Another big thing that tripped me up was my misunderstanding of the revision process -- and by "tripped me up" I mean "took me 15 years." (during which time I wrote and "revised" 5 books)
Arrogance. I knew how to write. I'd been writing since I could hold a pen. I majored in Creative Writing in college. I worked on a freaking MFA in Poetry.
Arrogance. I knew how to write a short story. I had stories published, damn it.
Anxiety. --that naggy voice in my head whispering: "If you know so well how to do this, why isn't it working for you?"
A little background on my Revision Process--such as it was--from my teenage years up to six years ago:
I wrote something. I fiddled around with it. I edited it. DONE
And when I started writing books:
I wrote a sentence. I fiddled with that sentence until it was perfect. I moved on to Sentence Two. I made it to the end of one of these beautifully constructed sets of sentences and prided myself on what I had. Not a first draft, but more like a 3rd or 4th draft. Immediately, I sent this brilliant gem of a manuscript out to editors and agents....
...and collected a nice pile of rejections.
The turning point came six years ago when I went to a Highlights Foundation workshop on revision and the speaker suggested putting the completed first draft away (because this is what it is, folks, no matter how polished, a FIRST draft--your very first time through the story from beginning to end.) Let it sit for a month or two. Print it off in a different font (That little tidbit in and of itself was worth the price of admission for me) and read the thing through as a whole completed story.
Revision means literally Re-Vision-- looking at your story, again, and seeing what you actually have there. THE BOOK on the page. And not the book you imagined. (Sigh) (I will note here that even now when I read a first draft through from beginning to end, I feel intense waves of nausea as I contemplate how crappy it is and how much work I have yet to do.)
There was more illuminating information thrown at us during that session and I took notes like a maniac trying to get it all down, light bulbs popping in my head. In all my years of writing I had never thought of revision like this before.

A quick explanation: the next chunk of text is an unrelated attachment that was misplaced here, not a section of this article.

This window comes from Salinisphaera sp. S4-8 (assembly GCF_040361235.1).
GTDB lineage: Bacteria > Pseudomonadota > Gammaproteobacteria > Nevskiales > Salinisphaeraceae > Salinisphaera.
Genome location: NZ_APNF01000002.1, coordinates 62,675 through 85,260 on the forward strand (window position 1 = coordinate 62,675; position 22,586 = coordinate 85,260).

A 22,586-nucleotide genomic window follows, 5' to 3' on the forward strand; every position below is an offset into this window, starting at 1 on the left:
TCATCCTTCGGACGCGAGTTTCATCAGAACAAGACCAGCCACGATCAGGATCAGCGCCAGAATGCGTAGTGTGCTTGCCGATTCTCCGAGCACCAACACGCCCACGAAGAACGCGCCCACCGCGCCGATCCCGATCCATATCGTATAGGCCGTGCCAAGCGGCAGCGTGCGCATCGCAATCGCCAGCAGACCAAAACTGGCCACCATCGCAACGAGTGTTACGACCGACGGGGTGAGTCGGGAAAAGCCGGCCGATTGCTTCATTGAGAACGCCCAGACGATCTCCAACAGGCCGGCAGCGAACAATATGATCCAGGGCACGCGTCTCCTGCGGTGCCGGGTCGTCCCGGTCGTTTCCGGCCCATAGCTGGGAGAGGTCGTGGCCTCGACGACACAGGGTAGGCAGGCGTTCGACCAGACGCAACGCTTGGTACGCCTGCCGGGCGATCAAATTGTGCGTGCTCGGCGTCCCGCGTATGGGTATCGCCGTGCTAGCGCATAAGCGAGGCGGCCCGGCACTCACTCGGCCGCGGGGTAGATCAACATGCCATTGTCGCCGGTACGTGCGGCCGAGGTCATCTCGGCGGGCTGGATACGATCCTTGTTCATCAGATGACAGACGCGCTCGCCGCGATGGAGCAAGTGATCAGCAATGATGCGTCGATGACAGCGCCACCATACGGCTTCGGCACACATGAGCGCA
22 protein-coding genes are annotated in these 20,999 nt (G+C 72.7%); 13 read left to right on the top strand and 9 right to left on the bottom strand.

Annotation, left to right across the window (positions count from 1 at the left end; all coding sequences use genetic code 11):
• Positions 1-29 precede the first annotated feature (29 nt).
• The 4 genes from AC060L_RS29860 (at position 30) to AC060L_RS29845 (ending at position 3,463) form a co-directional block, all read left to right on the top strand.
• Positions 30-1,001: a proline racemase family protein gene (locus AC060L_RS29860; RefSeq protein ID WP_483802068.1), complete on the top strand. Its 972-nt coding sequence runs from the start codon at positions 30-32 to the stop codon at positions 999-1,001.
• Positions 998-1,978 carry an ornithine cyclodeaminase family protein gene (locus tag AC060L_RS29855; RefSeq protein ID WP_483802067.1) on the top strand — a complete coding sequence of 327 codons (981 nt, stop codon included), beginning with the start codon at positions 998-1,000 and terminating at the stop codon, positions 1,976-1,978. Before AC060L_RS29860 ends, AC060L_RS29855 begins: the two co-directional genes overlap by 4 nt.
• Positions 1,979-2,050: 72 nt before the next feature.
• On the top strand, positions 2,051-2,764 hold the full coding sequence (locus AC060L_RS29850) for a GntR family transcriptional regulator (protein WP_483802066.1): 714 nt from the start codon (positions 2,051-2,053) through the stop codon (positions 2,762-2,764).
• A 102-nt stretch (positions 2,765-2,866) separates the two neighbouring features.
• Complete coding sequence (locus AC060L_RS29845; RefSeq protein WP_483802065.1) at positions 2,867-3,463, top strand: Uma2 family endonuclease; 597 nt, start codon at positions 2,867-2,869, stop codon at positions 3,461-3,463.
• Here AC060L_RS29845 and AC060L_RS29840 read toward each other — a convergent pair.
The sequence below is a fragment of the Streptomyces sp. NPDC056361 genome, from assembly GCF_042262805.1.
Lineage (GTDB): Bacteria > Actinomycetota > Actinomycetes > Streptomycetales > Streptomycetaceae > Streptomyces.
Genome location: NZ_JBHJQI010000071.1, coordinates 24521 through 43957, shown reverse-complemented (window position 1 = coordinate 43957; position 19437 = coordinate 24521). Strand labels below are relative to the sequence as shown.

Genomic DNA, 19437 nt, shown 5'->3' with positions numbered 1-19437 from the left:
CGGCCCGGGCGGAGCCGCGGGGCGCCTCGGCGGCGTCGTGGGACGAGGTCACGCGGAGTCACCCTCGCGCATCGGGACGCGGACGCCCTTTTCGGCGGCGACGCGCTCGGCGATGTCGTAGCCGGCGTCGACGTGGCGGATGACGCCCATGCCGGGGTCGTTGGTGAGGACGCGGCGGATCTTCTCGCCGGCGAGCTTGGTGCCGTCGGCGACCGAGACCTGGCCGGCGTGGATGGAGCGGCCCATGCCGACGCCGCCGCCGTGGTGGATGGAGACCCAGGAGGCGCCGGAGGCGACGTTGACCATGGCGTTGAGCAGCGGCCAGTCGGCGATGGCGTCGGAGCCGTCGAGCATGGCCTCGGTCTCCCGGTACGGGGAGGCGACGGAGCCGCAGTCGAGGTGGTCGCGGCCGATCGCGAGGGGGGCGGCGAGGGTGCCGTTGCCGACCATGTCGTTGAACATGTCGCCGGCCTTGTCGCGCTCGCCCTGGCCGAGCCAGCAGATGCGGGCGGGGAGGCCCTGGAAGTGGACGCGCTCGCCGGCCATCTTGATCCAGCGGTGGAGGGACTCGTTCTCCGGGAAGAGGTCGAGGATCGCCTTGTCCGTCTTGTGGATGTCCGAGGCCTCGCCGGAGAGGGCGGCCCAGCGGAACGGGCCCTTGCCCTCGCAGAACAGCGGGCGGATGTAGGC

And no wonder.
I had been trained at writing short stories. I can keep a short story--the entire thing-- in my head at once. If I wanted to (not that I ever did), I could print off the pages and arrange them on my dining room table and look at them.
You can't do that with a book.
It's really really hard to keep an entire book-- all the plot strands and character arcs and scenes and bits of dialogue --in your head at once. Even if you are an outliner (I'm not) your draft may drift away from you, meander off in different directions, gallop toward some other story (maybe a BETTER story) than the one you envisioned when you started.
I don't care how beautifully written each of your sentences are, when you get to the end of a first draft, it is still a first draft, and if your drafts are like mine, they are a mess. (See intense waves of nausea, above)
This past weekend I presented a session at a regional SCBWI conference on how to move from a messy first draft toward what will eventually be a draft that you can submit to an agent or editor. Something I know now, that I did not know six years ago when I shuffled into that revision workshop at Highlights, is that there is no one right way to Do This. And my way--the way I eventually figured out through trial and error and lots and lots of crappy drafts-- is not the only way. In fact, with each book I have to figure out the process again.
I won't bore you with all the details, unless you're interested-- and in that case, email me and I'll send you my latest method jodycasella (@) yahoo (.) com
In the meantime, for your visual pleasure, take a look at some other writers' snapshots of their writing and revision process:
|(Jennifer Salvato Doktorski)|
|(Natalie D. Richards)|
|(Nova Ren Suma)|
Oh yes. That's William Faulkner, one of the great American novelists.
Even old WF needed a little help with revision. The story is his wife wasn't too thrilled that he'd scrawled some of his draft... on the walls of their house.
PS. A HUGE thank you to all of the writers above (including William Faulkner) for sharing their revision processes with me!!